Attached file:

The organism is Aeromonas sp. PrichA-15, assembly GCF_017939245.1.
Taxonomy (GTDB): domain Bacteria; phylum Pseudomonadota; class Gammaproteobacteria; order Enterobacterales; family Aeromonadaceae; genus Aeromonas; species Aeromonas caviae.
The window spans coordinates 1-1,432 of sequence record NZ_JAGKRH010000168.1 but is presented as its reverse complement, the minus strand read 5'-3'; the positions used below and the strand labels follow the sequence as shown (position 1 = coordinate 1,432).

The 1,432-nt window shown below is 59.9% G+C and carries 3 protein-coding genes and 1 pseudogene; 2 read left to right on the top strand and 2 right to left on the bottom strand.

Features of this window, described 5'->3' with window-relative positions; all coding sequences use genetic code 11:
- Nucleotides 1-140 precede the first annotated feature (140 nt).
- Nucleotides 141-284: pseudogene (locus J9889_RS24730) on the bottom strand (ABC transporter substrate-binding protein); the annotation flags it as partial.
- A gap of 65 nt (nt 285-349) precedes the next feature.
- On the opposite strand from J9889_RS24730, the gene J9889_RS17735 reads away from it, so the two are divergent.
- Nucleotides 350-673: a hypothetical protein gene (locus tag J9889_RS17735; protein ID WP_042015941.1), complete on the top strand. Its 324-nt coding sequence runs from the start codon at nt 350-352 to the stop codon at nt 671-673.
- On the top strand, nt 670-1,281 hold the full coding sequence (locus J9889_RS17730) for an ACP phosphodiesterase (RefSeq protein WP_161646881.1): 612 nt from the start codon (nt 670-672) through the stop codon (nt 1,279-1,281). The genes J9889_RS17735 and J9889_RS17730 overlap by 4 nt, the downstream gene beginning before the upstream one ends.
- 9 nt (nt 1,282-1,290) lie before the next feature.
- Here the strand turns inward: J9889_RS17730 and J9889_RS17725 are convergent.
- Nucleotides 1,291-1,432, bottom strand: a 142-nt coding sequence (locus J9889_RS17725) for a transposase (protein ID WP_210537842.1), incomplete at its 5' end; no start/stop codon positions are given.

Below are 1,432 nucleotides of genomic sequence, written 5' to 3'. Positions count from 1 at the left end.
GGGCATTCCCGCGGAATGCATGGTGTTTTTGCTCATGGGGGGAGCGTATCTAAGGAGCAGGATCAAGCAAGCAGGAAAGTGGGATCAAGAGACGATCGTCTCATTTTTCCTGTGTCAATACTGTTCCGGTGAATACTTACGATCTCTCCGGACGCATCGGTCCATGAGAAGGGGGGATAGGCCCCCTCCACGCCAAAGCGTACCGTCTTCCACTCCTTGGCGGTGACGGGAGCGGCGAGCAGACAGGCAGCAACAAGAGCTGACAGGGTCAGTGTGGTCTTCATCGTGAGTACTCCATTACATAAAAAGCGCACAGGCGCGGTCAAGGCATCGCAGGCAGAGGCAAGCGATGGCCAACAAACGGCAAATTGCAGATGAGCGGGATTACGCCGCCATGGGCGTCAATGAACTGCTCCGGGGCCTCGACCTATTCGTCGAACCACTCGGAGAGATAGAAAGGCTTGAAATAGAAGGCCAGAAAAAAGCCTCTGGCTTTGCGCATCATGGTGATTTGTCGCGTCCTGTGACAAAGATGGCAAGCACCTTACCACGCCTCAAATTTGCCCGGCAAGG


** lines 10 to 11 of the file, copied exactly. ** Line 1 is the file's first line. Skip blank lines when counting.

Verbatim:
- Nucleotides 350-673: a hypothetical protein gene (locus tag J9889_RS17735; protein ID WP_042015941.1), complete on the top strand. Its 324-nt coding sequence runs from the start codon at nt 350-352 to the stop codon at nt 671-673.
- On the top strand, nt 670-1,281 hold the full coding sequence (locus J9889_RS17730) for an ACP phosphodiesterase (RefSeq protein WP_161646881.1): 612 nt from the start codon (nt 670-672) through the stop codon (nt 1,279-1,281). The genes J9889_RS17735 and J9889_RS17730 overlap by 4 nt, the downstream gene beginning before the upstream one ends.